Dandruff Causes and Severity

Dandruff (pityriasis capitis) occurs when the scalp sheds larger than normal amounts of dead epidermal cells. It is sometimes associated with seborrhea where sebum production is excessive. Dandruff shares some features with seborrheic dermatitis, and both conditions are frequently treated with common topical medications. Seborrheic dermatitis generally affects body sites in addition to the scalp, including the forehead, nasolabial fold, eyelash and eyebrow regions, and the outer ear.

The peak incidence and severity of dandruff occurs at approximately 20 years of age. Dandruff appears on the scalp as small white or gray scales. In the presence of seborrhea, the scales may appear greasy and yellow in color. The greasy scales combine with exudates to form crusts, beneath which the scalp is red and moist. Shampooing removes the scales temporarily, however they return within several days.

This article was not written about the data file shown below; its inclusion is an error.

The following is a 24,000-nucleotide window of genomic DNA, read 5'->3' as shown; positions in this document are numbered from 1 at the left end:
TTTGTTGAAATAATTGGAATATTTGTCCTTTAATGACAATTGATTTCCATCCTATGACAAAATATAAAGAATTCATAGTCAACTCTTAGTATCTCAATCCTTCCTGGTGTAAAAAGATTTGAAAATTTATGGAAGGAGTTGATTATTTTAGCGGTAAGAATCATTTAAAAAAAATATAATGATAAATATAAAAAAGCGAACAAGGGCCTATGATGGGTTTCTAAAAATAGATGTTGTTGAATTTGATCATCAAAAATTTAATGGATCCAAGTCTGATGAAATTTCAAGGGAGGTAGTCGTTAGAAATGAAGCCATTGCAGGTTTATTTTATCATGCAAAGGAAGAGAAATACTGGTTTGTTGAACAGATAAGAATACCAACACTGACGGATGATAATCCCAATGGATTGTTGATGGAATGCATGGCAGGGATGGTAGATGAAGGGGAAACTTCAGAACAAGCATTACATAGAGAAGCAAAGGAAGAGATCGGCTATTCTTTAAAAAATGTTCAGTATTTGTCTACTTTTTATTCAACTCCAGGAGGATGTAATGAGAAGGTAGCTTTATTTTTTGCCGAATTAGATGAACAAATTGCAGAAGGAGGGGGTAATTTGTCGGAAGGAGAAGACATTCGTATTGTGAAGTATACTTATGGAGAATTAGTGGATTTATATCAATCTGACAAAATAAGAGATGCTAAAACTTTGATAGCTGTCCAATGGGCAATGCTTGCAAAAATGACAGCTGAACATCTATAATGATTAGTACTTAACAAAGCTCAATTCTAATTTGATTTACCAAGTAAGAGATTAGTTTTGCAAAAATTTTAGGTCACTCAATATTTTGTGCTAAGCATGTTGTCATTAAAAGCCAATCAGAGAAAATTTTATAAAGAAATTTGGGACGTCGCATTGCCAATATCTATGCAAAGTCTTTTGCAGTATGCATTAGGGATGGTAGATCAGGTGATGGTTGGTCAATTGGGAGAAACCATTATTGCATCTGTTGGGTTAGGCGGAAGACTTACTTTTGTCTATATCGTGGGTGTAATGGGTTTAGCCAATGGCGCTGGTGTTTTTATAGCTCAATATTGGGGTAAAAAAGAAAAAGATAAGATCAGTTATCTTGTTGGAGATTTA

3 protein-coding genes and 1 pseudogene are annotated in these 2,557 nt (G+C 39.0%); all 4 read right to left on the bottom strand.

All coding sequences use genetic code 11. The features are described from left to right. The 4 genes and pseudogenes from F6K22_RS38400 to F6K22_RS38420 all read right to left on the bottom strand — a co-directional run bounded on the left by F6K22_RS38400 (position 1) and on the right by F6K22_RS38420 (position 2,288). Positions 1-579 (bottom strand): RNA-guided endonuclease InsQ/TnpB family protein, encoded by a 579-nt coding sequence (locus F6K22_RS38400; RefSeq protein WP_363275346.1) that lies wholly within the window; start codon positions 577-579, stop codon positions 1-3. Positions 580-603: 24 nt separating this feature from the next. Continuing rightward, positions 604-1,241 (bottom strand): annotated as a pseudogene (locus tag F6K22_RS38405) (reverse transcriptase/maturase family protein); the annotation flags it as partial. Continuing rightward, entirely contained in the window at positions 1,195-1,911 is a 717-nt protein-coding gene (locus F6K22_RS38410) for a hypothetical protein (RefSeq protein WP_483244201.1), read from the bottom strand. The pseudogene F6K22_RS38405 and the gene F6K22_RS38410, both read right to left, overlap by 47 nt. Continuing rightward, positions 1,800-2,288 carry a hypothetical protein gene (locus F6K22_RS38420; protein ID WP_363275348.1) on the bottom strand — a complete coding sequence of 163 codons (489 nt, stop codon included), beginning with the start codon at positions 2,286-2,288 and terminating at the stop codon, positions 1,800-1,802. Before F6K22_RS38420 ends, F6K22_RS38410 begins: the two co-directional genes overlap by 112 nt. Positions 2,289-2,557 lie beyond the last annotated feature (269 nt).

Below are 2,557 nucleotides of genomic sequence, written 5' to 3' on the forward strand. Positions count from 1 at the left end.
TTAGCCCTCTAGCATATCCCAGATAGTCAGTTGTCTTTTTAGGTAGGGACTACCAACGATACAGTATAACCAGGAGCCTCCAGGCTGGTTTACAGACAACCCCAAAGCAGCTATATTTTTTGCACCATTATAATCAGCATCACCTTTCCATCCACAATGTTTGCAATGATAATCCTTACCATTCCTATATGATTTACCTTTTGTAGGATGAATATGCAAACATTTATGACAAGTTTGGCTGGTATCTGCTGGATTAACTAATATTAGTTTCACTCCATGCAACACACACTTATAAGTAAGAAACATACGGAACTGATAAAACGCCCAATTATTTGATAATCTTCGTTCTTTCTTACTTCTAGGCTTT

Dandruff is associated with fewer cell layers in the outer most portion of the epidermis, however the cells are often irregular and display a rapid turnover rate. The reason for the rapid turnover is uncertain. For many years dandruff has been associated with the presence of yeast/fungi of the genus Malassezia or Pityrosporum. At this time, the species Pityrosporum ovale is considered the main causative agent, although some investigators argue that the altered flora of the scalp is secondary to increased epidermal proliferation. Seborrheic dermatitis has also been associated with the activities of Pityrosporum fungi. Effective therapies of both dandruff and seborrheic dermatitis have been linked to agents that inhibit these organisms.

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